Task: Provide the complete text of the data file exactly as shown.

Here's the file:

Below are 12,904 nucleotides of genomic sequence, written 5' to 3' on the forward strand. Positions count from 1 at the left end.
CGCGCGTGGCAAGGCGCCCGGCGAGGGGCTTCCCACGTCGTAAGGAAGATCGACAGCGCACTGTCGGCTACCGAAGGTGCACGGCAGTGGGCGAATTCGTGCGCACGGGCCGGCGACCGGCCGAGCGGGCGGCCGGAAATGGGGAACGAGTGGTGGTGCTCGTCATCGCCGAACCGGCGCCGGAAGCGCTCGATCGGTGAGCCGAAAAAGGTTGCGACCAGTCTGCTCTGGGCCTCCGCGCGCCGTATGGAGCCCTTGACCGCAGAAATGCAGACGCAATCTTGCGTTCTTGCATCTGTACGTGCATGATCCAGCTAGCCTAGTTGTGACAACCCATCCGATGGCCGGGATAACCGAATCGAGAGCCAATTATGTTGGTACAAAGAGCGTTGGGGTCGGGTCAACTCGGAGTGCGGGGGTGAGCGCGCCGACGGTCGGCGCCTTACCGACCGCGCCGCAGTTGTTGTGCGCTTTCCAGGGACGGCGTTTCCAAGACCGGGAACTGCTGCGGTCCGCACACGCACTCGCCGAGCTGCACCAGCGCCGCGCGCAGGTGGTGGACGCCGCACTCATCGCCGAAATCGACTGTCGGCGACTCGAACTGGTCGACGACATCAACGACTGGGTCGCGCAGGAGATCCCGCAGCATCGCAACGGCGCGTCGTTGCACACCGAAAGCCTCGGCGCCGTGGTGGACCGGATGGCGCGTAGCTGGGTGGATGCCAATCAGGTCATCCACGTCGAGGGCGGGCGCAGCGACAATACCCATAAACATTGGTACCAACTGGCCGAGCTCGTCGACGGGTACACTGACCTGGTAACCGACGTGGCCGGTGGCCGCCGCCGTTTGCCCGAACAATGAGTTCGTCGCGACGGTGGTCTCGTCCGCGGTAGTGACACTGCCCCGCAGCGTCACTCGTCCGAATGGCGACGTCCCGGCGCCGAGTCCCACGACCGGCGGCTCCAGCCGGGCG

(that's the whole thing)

Below are 12,904 nucleotides of genomic sequence, written 5' to 3' on the forward strand. Positions count from 1 at the left end.
CGCGCGTGGCAAGGCGCCCGGCGAGGGGCTTCCCACGTCGTAAGGAAGATCGACAGCGCACTGTCGGCTACCGAAGGTGCACGGCAGTGGGCGAATTCGTGCGCACGGGCCGGCGACCGGCCGAGCGGGCGGCCGGAAATGGGGAACGAGTGGTGGTGCTCGTCATCGCCGAACCGGCGCCGGAAGCGCTCGATCGGTGAGCCGAAAAAGGTTGCGACCAGTCTGCTCTGGGCCTCCGCGCGCCGTATGGAGCCCTTGACCGCAGAAATGCAGACGCAATCTTGCGTTCTTGCATCTGTACGTGCATGATCCAGCTAGCCTAGTTGTGACAACCCATCCGATGGCCGGGATAACCGAATCGAGAGCCAATTATGTTGGTACAAAGAGCGTTGGGGTCGGGTCAACTCGGAGTGCGGGGGTGAGCGCGCCGACGGTCGGCGCCTTACCGACCGCGCCGCAGTTGTTGTGCGCTTTCCAGGGACGGCGTTTCCAAGACCGGGAACTGCTGCGGTCCGCACACGCACTCGCCGAGCTGCACCAGCGCCGCGCGCAGGTGGTGGACGCCGCACTCATCGCCGAAATCGACTGTCGGCGACTCGAACTGGTCGACGACATCAACGACTGGGTCGCGCAGGAGATCCCGCAGCATCGCAACGGCGCGTCGTTGCACACCGAAAGCCTCGGCGCCGTGGTGGACCGGATGGCGCGTAGCTGGGTGGATGCCAATCAGGTCATCCACGTCGAGGGCGGGCGCAGCGACAATACCCATAAACATTGGTACCAACTGGCCGAGCTCGTCGACGGGTACACTGACCTGGTAACCGACGTGGCCGGTGGCCGCCGCCGTTTGCCCGAACAATGAGTTCGTCGCGACGGTGGTCTCGTCCGCGGTAGTGACACTGCCCCGCAGCGTCACTCGTCCGAATGGCGACGTCCCGGCGCCGAGTCCCACGACCGGCGGCTCCAGCCGGGCG